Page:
How different is Kerala film industry from Telugu?
It’s God’s Own Country. People are also very congenial and admirable. Basically, movies there are not commercial. They are more about family relationships. They hold concrete reality to real life. No need for inches of makeup. No need for artificial costumes. Everything, say more than 90% its natural there. The budget is not a big constraint there. Majority of the films are low-budget ventures. Almost all the films have their audience. In fact, the Malayalam Cinema has its universal impact, but rather silently.
How you enjoy life in Kerala?
I traveled allover the state. Full of forests, swamps, backwaters, unending coastline, tall coconut trees, goodhearted people – this is all about Kerala. I visited all the major, beautiful and historical temples, but for Lord Ayyappa temple of Sabarimala. You know ladies don’t go there.
How about Kerala film industry?
Just like life, tinsel world there is also natural. You don’t have studios. Everything is done in natural locations. The film units move deeper into the forests or backwater villages. When beauty is surrounding you, why do you go for artificial sets? This always helps a producer and naturally saves his budget. But, compared to Tollywood, the work style is somehow tedious. Here, the unit gets packed off with the dusk (6.00 PM). There we have to (most times) work till 9.00 PM. Forget to tell you, the day starts at 6.00 AM. That’s why films are made within limited budget and time limit. For those who go there or work there for money, they don’t get satisfaction. But, those who love to perform will love the industry very much.
Did you ever feel like working with young heroes like NTR, Prabhas or Allu Arjun?
Why not? But, I honestly feel that phase is over for me. I already said such heroes require commercial heroines, glam dolls, which otherwise it would become a big problem to their image. If they want to dance, they have to dance with glam dolls only. If performance-oriented girls (characters) come into their films, they must require a strong script. This is again a big problem.
What kind of characters you like to do?
I have a dream. I don’t know whether it will be fulfilled. The role of Sridevi in Chalbaaz. Several times, I bolted from inside and practiced her drunken role. The role of mad girl in Vasantha Kokila. It also mesmerized me like anything. As of now, I have my recognition in Kerala. I don’t have big regrets. Just small episodes of unhappiness.
What’s your approach to marriage and love?
They are just common. They are not a big matter. In Kerala, some good guys (Keralites) proposed to me. But, I said no. There were occasions. When I liked him, he didn’t like me. When he liked me, I rejected him. I want somebody who could love me all through his life.
What you think should be the characteristics of your prospective hubby?
I am very clear. I am born into a Brahmins family. My dad is a Telugu Brahmin and my mom, a Kannada Brahmin. They loved each other and married. Theirs’ was A Love Story 1976. The first qualification of my hubby is that he too should be a Brahmin. Anyways, I shall be getting married in a couple of years.
After marriage, will you continue acting or stop it?
One hundred percent, I will say a big goodbye to acting after marriage. Don’t ask me why. I will tell you. I am more concerned about family life. Both my parents were working when we were children. We missed them a lot or they missed us the same way. It should not repeat in my life. I can’t deny love to my children.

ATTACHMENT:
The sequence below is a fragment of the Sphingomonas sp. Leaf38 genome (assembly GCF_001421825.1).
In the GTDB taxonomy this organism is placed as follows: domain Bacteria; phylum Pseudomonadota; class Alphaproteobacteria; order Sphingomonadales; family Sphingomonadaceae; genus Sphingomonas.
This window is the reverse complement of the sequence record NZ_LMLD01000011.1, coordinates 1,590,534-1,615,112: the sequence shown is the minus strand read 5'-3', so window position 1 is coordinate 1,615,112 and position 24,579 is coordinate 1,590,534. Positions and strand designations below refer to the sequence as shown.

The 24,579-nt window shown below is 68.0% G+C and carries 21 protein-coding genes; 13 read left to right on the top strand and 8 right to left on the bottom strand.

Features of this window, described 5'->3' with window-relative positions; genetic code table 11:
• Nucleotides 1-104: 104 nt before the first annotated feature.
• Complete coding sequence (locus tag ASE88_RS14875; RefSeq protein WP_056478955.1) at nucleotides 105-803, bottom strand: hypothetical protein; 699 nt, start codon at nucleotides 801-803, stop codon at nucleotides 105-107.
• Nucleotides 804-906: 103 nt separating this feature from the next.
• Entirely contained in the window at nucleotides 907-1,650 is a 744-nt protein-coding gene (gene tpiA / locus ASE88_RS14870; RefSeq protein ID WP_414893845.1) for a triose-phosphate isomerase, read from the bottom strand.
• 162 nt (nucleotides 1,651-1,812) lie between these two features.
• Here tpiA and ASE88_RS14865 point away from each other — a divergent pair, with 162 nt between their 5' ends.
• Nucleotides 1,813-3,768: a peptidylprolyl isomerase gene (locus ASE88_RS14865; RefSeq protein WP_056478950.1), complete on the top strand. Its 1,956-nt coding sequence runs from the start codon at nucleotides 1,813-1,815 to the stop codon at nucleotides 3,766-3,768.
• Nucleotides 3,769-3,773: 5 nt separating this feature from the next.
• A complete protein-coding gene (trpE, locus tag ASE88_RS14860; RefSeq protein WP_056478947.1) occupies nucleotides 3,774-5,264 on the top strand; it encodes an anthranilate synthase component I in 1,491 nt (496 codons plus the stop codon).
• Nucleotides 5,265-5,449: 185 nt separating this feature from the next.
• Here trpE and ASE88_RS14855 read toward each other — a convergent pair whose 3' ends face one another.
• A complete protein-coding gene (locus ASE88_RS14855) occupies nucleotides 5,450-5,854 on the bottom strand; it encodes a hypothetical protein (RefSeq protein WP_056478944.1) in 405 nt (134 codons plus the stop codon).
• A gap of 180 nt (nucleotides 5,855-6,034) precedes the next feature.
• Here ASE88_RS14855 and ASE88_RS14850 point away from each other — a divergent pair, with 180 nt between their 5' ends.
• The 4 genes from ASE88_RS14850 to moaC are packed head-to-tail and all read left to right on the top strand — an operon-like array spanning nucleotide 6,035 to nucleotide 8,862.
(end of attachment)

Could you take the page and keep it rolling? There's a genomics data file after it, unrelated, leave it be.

What did you do with your first salary?
Yes. I got Rs. 20,000 for the film Ammo Okato Thareeku, though I was promised Rs. 30,000. I made a gold ring to my mother. I applied for the passport. I got some small gift to my father. I took my parents to some restaurant. Recently, my mom asked me to wear the ring. (Showing her finger with ring of Lord Vinayaka image).
Any sour experience in your career so far?
Hmmm. Yes. I have just one which haunts me often. Please don’t mention the name of that film in Telugu. (She reveals it). I was very much insulted… all because of my stubbornness. Any producer or director who disrespects artistes will never shine in his business. He will be doomed. I tell you, those who misbehaved with me were simply failures and people had long back forgotten them.
Who’s your favorite actress?
Soundarya and Laya. See, there were films purely based on their performance. They demanded such scripts. I hope we will have such heroines again.
Is Lahari your real name?
Yes. I am called as Lahari or Lakshmi Lahari here in Telugu. In Kerala, my name is Lakshmi Sharma.
Why changed there?
Lahari means Matthu. Kick. That’s why the name was changed… based on the suggestion of our first director.
Ramesh Varma (Director)
Neha Thota (Child actress)
Srinivas Avasarala (Actor)
Uday Kiran (Actor)
Ram Gopal Varma (Director)
PG Vinda (Cinematographer)
Hari Yelleti (Director)
Kishore Ganji (Producer)
Ram Mohan (Producer)
Salim Panda (Actor)
Surekha Vani (Actress)
Manjari Fadniz (Actress)
A Raja Sekhar (Director)
Sayaji Shinde (Actor)
Viswa Tej (Actor)
Geetha Madhuri (Playback Singer)
Sneha Ullal (Actress)
Prem Kumar Patra (Producer)
GV Prakash (Music director)
Mohana Krishna Indraganti (Director)
Bharat (Child actor)
Malini Dasari (Cinematographer)
Rama Jogaiah Sastry (Lyricist)
Uday Kiran (Hero)
Aditi Sharma (Heroine)
Nagur Babu (Mano) (Singer)
Sekhar Suri (Director)
Sindhu Menon (Heroine)
Vinu Thomas (Music director)
Nihal (Music director & Singer)
Smita (Pop singer)
Sonal Chauhan (Actress)
Raghu Kunche (Singer)
Udaya Bhanu (Anchor)
Meher Ramesh (Director)
Rao Ramesh (Actor)
Gopi Mohan (Writer)
Ajay Sastri (Director)
Vara Mullapudi (Director)
Bhumika Chawla (Actress)
Jagapati Babu (Actor)
Vijay C Kumar (Cinematographer)
Sekhar Kammula (Director)